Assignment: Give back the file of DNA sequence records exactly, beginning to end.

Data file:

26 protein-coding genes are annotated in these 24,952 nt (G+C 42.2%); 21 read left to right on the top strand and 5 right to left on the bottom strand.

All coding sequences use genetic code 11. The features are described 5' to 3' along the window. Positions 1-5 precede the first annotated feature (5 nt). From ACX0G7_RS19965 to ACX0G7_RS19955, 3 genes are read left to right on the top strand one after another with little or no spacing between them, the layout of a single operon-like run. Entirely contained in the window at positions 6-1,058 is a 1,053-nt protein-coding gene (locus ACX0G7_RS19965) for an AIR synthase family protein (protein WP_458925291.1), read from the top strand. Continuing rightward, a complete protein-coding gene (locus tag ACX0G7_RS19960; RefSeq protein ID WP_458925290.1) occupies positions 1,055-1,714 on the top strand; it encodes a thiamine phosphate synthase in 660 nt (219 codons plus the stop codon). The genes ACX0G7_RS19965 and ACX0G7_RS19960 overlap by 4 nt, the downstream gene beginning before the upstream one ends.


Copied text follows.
26 protein-coding genes are annotated in these 24,952 nt (G+C 42.2%); 21 read left to right on the top strand and 5 right to left on the bottom strand.

All coding sequences use genetic code 11. The features are described 5' to 3' along the window. Positions 1-5 precede the first annotated feature (5 nt). From ACX0G7_RS19965 to ACX0G7_RS19955, 3 genes are read left to right on the top strand one after another with little or no spacing between them, the layout of a single operon-like run. Entirely contained in the window at positions 6-1,058 is a 1,053-nt protein-coding gene (locus ACX0G7_RS19965) for an AIR synthase family protein (protein WP_458925291.1), read from the top strand. Continuing rightward, a complete protein-coding gene (locus tag ACX0G7_RS19960; RefSeq protein ID WP_458925290.1) occupies positions 1,055-1,714 on the top strand; it encodes a thiamine phosphate synthase in 660 nt (219 codons plus the stop codon). The genes ACX0G7_RS19965 and ACX0G7_RS19960 overlap by 4 nt, the downstream gene beginning before the upstream one ends.